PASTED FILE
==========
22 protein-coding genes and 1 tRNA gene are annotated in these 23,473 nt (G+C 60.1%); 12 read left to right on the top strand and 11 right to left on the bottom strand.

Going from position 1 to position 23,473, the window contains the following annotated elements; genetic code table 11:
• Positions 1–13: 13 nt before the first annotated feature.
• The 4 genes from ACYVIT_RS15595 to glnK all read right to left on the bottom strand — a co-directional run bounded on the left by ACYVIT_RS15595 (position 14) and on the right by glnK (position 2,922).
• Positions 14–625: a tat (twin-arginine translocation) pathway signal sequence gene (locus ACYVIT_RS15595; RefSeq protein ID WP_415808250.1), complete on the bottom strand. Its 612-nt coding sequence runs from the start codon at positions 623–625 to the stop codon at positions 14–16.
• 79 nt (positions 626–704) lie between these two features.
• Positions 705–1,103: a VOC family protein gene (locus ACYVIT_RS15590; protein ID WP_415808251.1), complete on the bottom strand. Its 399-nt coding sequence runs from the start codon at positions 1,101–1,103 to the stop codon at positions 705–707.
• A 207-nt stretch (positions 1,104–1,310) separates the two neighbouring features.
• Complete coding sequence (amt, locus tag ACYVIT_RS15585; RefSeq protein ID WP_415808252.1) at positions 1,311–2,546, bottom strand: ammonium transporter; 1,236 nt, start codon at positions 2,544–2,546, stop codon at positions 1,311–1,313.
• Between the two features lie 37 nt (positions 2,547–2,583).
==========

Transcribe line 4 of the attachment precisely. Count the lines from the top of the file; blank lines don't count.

• The 4 genes from ACYVIT_RS15595 to glnK all read right to left on the bottom strand — a co-directional run bounded on the left by ACYVIT_RS15595 (position 14) and on the right by glnK (position 2,922).